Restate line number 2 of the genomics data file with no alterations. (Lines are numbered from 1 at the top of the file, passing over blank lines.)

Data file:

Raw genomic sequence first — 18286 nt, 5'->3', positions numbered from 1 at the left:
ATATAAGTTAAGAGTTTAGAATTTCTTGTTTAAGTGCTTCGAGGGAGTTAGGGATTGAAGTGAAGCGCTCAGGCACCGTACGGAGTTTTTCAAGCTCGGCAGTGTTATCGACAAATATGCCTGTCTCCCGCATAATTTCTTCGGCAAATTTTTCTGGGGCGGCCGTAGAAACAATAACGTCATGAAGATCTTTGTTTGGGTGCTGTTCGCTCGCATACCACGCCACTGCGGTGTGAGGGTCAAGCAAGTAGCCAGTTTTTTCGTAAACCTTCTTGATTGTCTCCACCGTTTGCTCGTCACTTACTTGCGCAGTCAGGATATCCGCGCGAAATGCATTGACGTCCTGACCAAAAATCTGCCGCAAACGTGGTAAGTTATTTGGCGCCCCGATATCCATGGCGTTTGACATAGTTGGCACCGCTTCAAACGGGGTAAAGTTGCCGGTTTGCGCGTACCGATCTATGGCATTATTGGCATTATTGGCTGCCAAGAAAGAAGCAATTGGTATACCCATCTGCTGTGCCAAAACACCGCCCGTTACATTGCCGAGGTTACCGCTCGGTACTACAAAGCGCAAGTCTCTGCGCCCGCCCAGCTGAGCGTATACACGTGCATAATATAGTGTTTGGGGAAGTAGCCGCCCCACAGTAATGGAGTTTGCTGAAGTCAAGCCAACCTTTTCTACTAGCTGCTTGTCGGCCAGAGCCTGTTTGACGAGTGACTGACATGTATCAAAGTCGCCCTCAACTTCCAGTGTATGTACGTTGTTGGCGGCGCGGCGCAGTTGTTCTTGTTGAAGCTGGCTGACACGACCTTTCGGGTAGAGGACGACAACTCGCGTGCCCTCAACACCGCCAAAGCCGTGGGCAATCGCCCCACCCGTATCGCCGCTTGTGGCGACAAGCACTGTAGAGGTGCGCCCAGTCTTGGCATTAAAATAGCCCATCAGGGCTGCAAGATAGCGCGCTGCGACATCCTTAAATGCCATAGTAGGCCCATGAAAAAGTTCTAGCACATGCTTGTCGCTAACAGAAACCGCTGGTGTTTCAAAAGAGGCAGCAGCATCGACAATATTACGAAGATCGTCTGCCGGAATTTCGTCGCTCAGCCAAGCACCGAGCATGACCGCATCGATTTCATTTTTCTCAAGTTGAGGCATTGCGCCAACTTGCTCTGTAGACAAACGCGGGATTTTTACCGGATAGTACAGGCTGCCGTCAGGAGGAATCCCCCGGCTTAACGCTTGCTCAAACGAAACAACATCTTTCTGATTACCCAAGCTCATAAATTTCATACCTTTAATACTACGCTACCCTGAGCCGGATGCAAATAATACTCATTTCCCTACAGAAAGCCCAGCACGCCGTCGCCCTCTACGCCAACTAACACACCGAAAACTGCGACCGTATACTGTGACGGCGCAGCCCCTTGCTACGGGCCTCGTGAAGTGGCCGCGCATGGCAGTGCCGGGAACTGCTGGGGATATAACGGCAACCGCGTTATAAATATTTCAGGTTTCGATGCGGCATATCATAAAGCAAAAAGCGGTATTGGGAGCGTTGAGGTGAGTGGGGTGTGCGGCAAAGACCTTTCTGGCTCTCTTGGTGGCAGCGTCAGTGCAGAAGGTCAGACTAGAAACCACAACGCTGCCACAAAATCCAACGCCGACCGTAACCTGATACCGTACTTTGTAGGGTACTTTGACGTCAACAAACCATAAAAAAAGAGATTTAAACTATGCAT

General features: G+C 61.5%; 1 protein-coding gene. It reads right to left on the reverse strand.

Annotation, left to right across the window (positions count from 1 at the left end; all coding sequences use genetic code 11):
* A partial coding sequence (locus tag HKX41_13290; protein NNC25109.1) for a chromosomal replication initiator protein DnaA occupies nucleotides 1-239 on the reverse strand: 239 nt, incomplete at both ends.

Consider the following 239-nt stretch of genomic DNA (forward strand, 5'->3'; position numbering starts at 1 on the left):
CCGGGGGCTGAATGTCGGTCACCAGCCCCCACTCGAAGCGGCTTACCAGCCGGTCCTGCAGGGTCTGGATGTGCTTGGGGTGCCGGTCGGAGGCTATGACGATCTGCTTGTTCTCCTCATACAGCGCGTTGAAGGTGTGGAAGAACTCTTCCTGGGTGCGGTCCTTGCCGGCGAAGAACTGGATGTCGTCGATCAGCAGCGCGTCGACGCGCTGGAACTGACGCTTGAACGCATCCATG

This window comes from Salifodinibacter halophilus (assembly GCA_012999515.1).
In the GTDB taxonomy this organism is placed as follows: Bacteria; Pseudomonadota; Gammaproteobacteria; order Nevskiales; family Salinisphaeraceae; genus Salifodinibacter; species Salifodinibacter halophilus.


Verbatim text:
ATATAAGTTAAGAGTTTAGAATTTCTTGTTTAAGTGCTTCGAGGGAGTTAGGGATTGAAGTGAAGCGCTCAGGCACCGTACGGAGTTTTTCAAGCTCGGCAGTGTTATCGACAAATATGCCTGTCTCCCGCATAATTTCTTCGGCAAATTTTTCTGGGGCGGCCGTAGAAACAATAACGTCATGAAGATCTTTGTTTGGGTGCTGTTCGCTCGCATACCACGCCACTGCGGTGTGAGGGTCAAGCAAGTAGCCAGTTTTTTCGTAAACCTTCTTGATTGTCTCCACCGTTTGCTCGTCACTTACTTGCGCAGTCAGGATATCCGCGCGAAATGCATTGACGTCCTGACCAAAAATCTGCCGCAAACGTGGTAAGTTATTTGGCGCCCCGATATCCATGGCGTTTGACATAGTTGGCACCGCTTCAAACGGGGTAAAGTTGCCGGTTTGCGCGTACCGATCTATGGCATTATTGGCATTATTGGCTGCCAAGAAAGAAGCAATTGGTATACCCATCTGCTGTGCCAAAACACCGCCCGTTACATTGCCGAGGTTACCGCTCGGTACTACAAAGCGCAAGTCTCTGCGCCCGCCCAGCTGAGCGTATACACGTGCATAATATAGTGTTTGGGGAAGTAGCCGCCCCACAGTAATGGAGTTTGCTGAAGTCAAGCCAACCTTTTCTACTAGCTGCTTGTCGGCCAGAGCCTGTTTGACGAGTGACTGACATGTATCAAAGTCGCCCTCAACTTCCAGTGTATGTACGTTGTTGGCGGCGCGGCGCAGTTGTTCTTGTTGAAGCTGGCTGACACGACCTTTCGGGTAGAGGACGACAACTCGCGTGCCCTCAACACCGCCAAAGCCGTGGGCAATCGCCCCACCCGTATCGCCGCTTGTGGCGACAAGCACTGTAGAGGTGCGCCCAGTCTTGGCATTAAAATAGCCCATCAGGGCTGCAAGATAGCGCGCTGCGACATCCTTAAATGCCATAGTAGGCCCATGAAAAAGTTCTAGCACATGCTTGTCGCTAACAGAAACCGCTGGTGTTTCAAAAGAGGCAGCAGCATCGACAATATTACGAAGATCGTCTGCCGGAATTTCGTCGCTCAGCCAAGCACCGAGCATGACCGCATCGATTTCATTTTTCTCAAGTTGAGGCATTGCGCCAACTTGCTCTGTAGACAAACGCGGGATTTTTACCGGATAGTACAGGCTGCCGTCAGGAGGAATCCCCCGGCTTAACGCTTGCTCAAACGAAACAACATCTTTCTGATTACCCAAGCTCATAAATTTCATACCTTTAATACTACGCTACCCTGAGCCGGATGCAAATAATACTCATTTCCCTACAGAAAGCCCAGCACGCCGTCGCCCTCTACGCCAACTAACACACCGAAAACTGCGACCGTATACTGTGACGGCGCAGCCCCTTGCTACGGGCCTCGTGAAGTGGCCGCGCATGGCAGTGCCGGGAACTGCTGGGGATATAACGGCAACCGCGTTATAAATATTTCAGGTTTCGATGCGGCATATCATAAAGCAAAAAGCGGTATTGGGAGCGTTGAGGTGAGTGGGGTGTGCGGCAAAGACCTTTCTGGCTCTCTTGGTGGCAGCGTCAGTGCAGAAGGTCAGACTAGAAACCACAACGCTGCCACAAAATCCAACGCCGACCGTAACCTGATACCGTACTTTGTAGGGTACTTTGACGTCAACAAACCATAAAAAAAGAGATTTAAACTATGCAT